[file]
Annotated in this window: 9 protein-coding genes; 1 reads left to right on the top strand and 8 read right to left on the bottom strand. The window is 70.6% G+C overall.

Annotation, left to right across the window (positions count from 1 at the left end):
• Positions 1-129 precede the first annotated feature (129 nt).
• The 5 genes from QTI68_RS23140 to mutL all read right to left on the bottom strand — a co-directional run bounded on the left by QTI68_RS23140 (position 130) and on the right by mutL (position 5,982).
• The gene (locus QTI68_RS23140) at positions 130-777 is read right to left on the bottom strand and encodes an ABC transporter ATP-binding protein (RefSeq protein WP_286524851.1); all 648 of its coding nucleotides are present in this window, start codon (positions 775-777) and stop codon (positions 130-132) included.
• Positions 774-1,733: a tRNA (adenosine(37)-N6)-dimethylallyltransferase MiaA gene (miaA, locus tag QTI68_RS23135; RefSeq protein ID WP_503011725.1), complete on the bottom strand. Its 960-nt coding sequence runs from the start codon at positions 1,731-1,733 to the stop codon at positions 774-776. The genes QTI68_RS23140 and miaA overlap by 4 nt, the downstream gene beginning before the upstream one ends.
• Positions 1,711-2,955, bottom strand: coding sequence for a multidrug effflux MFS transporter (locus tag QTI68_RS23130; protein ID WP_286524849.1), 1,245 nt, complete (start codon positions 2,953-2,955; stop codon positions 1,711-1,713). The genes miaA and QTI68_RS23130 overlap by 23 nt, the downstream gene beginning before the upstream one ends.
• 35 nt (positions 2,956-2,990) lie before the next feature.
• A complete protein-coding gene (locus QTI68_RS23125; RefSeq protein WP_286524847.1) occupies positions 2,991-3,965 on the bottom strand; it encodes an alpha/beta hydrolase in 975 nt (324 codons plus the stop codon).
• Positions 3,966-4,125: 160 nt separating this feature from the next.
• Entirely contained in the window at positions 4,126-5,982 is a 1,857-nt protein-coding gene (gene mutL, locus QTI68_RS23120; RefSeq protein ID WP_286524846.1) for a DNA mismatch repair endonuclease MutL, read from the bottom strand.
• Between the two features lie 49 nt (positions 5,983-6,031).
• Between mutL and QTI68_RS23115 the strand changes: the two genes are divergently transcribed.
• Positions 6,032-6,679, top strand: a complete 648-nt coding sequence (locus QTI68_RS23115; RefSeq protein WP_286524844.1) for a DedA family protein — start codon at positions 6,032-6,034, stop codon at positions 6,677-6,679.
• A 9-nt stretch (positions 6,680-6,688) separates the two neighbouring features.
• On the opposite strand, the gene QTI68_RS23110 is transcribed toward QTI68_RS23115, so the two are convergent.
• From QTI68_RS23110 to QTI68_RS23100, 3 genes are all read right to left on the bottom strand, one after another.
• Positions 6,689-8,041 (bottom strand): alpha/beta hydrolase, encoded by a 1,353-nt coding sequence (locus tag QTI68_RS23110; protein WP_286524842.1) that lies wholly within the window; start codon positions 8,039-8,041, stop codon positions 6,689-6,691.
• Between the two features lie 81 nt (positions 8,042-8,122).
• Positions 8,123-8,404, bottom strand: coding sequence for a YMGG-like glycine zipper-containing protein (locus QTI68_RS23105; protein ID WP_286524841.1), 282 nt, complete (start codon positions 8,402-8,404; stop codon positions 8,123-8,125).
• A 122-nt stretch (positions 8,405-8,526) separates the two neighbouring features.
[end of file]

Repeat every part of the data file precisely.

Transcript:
Annotated in this window: 9 protein-coding genes; 1 reads left to right on the top strand and 8 read right to left on the bottom strand. The window is 70.6% G+C overall.

Annotation, left to right across the window (positions count from 1 at the left end):
• Positions 1-129 precede the first annotated feature (129 nt).
• The 5 genes from QTI68_RS23140 to mutL all read right to left on the bottom strand — a co-directional run bounded on the left by QTI68_RS23140 (position 130) and on the right by mutL (position 5,982).
• The gene (locus QTI68_RS23140) at positions 130-777 is read right to left on the bottom strand and encodes an ABC transporter ATP-binding protein (RefSeq protein WP_286524851.1); all 648 of its coding nucleotides are present in this window, start codon (positions 775-777) and stop codon (positions 130-132) included.
• Positions 774-1,733: a tRNA (adenosine(37)-N6)-dimethylallyltransferase MiaA gene (miaA, locus tag QTI68_RS23135; RefSeq protein ID WP_503011725.1), complete on the bottom strand. Its 960-nt coding sequence runs from the start codon at positions 1,731-1,733 to the stop codon at positions 774-776. The genes QTI68_RS23140 and miaA overlap by 4 nt, the downstream gene beginning before the upstream one ends.
• Positions 1,711-2,955, bottom strand: coding sequence for a multidrug effflux MFS transporter (locus tag QTI68_RS23130; protein ID WP_286524849.1), 1,245 nt, complete (start codon positions 2,953-2,955; stop codon positions 1,711-1,713). The genes miaA and QTI68_RS23130 overlap by 23 nt, the downstream gene beginning before the upstream one ends.
• 35 nt (positions 2,956-2,990) lie before the next feature.
• A complete protein-coding gene (locus QTI68_RS23125; RefSeq protein WP_286524847.1) occupies positions 2,991-3,965 on the bottom strand; it encodes an alpha/beta hydrolase in 975 nt (324 codons plus the stop codon).
• Positions 3,966-4,125: 160 nt separating this feature from the next.
• Entirely contained in the window at positions 4,126-5,982 is a 1,857-nt protein-coding gene (gene mutL, locus QTI68_RS23120; RefSeq protein ID WP_286524846.1) for a DNA mismatch repair endonuclease MutL, read from the bottom strand.
• Between the two features lie 49 nt (positions 5,983-6,031).
• Between mutL and QTI68_RS23115 the strand changes: the two genes are divergently transcribed.
• Positions 6,032-6,679, top strand: a complete 648-nt coding sequence (locus QTI68_RS23115; RefSeq protein WP_286524844.1) for a DedA family protein — start codon at positions 6,032-6,034, stop codon at positions 6,677-6,679.
• A 9-nt stretch (positions 6,680-6,688) separates the two neighbouring features.
• On the opposite strand, the gene QTI68_RS23110 is transcribed toward QTI68_RS23115, so the two are convergent.
• From QTI68_RS23110 to QTI68_RS23100, 3 genes are all read right to left on the bottom strand, one after another.
• Positions 6,689-8,041 (bottom strand): alpha/beta hydrolase, encoded by a 1,353-nt coding sequence (locus tag QTI68_RS23110; protein WP_286524842.1) that lies wholly within the window; start codon positions 8,039-8,041, stop codon positions 6,689-6,691.
• Between the two features lie 81 nt (positions 8,042-8,122).
• Positions 8,123-8,404, bottom strand: coding sequence for a YMGG-like glycine zipper-containing protein (locus QTI68_RS23105; protein ID WP_286524841.1), 282 nt, complete (start codon positions 8,402-8,404; stop codon positions 8,123-8,125).
• A 122-nt stretch (positions 8,405-8,526) separates the two neighbouring features.